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Brian J. W. Lee is a writer. When he's not writing, he's plotting to plunge the world in a deep chasm of terror, darkness and screams. Sorry, did I get carried away?

Tuesday, 2 May 2017

An Except of 'A Model Son', Interquel to 'The Keeper of Pulau Purba'

Disclaimer: Brian J. W. Lee will not be responsible for any injuries, loss of sleep, limbs or sanity as a result of the following story except.

Also, the following is just draft 1 and does not represent the final product. Have fun:

A form, grey and barely human at first because nearly no light could reach it. For a split second, he took him to be one of his lost colleagues, but that perspective didn't last very long, for the form from the shadows came closer.

And he could make out a helmet, tank goggles, and an armour vest otherwise known as an LBV. From grey, colour filled it as more white light bounced off of the marine. He became green, and black, and mud brown as he should be. And he had a rifle in hand, holding it by the muzzle, dragging the SAR-21's butt on the ground.

Details unheard of from before darkness fell came into the picture. The lenses, no, windshields more appropriately, of the marine's tank goggles had shattered some time ago, leaving sharp edges around the frame. This… Thing that used to be a soldier blinked with shredded eyes. Boon Teck could see glass shards sticking out of its eye regions, its eyeballs a mess of blood, cuts, and glass. Blood that pooled in the water-tight space between windshield and flesh had overflowed long ago and the remainder dried out.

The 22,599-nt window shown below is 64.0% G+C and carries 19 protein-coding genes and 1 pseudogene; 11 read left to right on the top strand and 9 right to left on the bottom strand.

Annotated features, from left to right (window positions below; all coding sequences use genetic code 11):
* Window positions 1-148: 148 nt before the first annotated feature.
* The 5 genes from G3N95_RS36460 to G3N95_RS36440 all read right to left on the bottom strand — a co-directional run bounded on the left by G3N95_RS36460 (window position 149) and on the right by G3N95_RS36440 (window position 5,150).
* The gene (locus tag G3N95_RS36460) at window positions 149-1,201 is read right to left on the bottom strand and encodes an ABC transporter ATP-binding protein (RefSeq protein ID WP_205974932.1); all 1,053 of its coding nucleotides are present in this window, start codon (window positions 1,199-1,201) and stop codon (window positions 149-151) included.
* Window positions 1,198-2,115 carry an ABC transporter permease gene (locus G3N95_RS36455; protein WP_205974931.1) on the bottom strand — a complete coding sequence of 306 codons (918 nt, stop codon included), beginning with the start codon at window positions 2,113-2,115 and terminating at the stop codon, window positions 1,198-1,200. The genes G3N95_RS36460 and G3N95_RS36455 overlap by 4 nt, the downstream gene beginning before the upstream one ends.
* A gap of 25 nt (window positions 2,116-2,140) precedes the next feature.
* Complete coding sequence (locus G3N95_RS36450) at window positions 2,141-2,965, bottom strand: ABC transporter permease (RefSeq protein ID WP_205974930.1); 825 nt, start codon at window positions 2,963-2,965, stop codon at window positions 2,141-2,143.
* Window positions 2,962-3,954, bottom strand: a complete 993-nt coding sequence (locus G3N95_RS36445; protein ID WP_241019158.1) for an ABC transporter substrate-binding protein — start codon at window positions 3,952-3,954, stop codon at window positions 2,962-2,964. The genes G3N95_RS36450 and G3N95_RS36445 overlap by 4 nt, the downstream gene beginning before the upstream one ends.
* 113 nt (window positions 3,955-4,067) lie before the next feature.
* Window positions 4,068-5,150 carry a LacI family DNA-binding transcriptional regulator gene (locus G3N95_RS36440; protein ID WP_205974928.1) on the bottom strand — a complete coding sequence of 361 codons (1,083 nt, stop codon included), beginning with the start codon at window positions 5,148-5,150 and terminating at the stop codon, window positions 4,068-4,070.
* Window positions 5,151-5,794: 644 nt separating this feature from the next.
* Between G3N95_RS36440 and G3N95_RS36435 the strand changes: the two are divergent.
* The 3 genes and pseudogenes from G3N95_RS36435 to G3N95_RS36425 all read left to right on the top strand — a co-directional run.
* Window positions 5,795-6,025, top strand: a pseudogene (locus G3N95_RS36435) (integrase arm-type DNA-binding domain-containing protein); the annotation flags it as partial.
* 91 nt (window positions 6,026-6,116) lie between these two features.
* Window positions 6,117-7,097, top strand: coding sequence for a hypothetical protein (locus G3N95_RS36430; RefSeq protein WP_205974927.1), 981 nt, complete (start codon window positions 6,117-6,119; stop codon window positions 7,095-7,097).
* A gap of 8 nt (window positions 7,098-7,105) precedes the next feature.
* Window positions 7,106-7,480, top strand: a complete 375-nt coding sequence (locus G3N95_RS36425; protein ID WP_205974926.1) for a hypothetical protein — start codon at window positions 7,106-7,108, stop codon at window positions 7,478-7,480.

Boon Teck froze, for some reason hoping, despite all that he saw, that there had to be some mistake, that there were no monsters coming out of the absolute dark, that this marine was just a wounded man in need of medical attention.

But then Goggles-Marine pulled his gun up. The technician's eyes widened at the gesture. In the bright gaze of Will's L-torch, he could see through the magazine's shell, which was made of translucent polymer. Years upon years of experience flowed through him from mind to eyes, and he saw: there were bullets in the magazine.

Without thinking, Boon Teck gave a shout, more frightened than brave, and charged forward with his own gun up.

Goggles-Marine had meant it, he was pointing his SAR-21 at him. With just mere metres between them, and this soldier slowed for some reason, Boon Teck was able to cover the distance and-
Explosions cut into his ears, deeper into his left than right. He could feel his body shake from the shockwave alone.

But the old man had swept the changed marine's gun aside with his left forearm, and on summoning perhaps what remained of his strength from his youthful days, drove his bayonet one-handed into the kidney of Goggles-Marine.

Silence, dreadful silence; Boon Teck's ears had gone deaf, where he had thought he couldn't be anymore hearing-impaired. The hostile marine had ran out of ammunition, Boon Teck knew this for sure. The magazine was nearly empty before he unloaded, from the explosions he heard, everything he'd got.

The technician kept pushing, driving his bayonet deeper in. The rot-eyed soldier wasn't discouraged, quite the opposite. He'd squirmed, tried to push him away with his elbows, and yet was fighting to maintain a grip on his emptied rifle. With the way Boon Teck had wrapped his right arm around the rifle, with it going underneath his armpits, there was no way the changed marine could wring his gun free.